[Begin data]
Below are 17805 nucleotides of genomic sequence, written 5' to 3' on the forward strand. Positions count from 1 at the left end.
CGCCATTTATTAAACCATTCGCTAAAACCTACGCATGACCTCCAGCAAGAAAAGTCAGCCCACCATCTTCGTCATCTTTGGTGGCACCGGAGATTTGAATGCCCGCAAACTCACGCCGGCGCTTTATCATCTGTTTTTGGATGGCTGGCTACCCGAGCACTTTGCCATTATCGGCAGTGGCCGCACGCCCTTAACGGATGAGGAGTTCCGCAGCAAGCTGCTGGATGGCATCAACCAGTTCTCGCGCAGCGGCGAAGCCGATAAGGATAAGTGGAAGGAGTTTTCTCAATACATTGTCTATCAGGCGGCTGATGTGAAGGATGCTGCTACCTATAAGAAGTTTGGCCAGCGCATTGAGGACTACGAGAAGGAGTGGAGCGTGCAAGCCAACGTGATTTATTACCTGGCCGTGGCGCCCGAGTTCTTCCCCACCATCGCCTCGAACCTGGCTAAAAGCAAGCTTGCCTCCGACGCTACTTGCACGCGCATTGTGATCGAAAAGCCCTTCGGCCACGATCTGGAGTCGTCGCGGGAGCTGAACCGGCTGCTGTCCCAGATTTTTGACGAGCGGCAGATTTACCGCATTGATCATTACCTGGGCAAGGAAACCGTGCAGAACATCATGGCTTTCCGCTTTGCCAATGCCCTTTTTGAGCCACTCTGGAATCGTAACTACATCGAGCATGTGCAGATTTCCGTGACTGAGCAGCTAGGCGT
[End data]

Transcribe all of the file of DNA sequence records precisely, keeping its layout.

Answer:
Below are 17805 nucleotides of genomic sequence, written 5' to 3' on the forward strand. Positions count from 1 at the left end.
CGCCATTTATTAAACCATTCGCTAAAACCTACGCATGACCTCCAGCAAGAAAAGTCAGCCCACCATCTTCGTCATCTTTGGTGGCACCGGAGATTTGAATGCCCGCAAACTCACGCCGGCGCTTTATCATCTGTTTTTGGATGGCTGGCTACCCGAGCACTTTGCCATTATCGGCAGTGGCCGCACGCCCTTAACGGATGAGGAGTTCCGCAGCAAGCTGCTGGATGGCATCAACCAGTTCTCGCGCAGCGGCGAAGCCGATAAGGATAAGTGGAAGGAGTTTTCTCAATACATTGTCTATCAGGCGGCTGATGTGAAGGATGCTGCTACCTATAAGAAGTTTGGCCAGCGCATTGAGGACTACGAGAAGGAGTGGAGCGTGCAAGCCAACGTGATTTATTACCTGGCCGTGGCGCCCGAGTTCTTCCCCACCATCGCCTCGAACCTGGCTAAAAGCAAGCTTGCCTCCGACGCTACTTGCACGCGCATTGTGATCGAAAAGCCCTTCGGCCACGATCTGGAGTCGTCGCGGGAGCTGAACCGGCTGCTGTCCCAGATTTTTGACGAGCGGCAGATTTACCGCATTGATCATTACCTGGGCAAGGAAACCGTGCAGAACATCATGGCTTTCCGCTTTGCCAATGCCCTTTTTGAGCCACTCTGGAATCGTAACTACATCGAGCATGTGCAGATTTCCGTGACTGAGCAGCTAGGCGT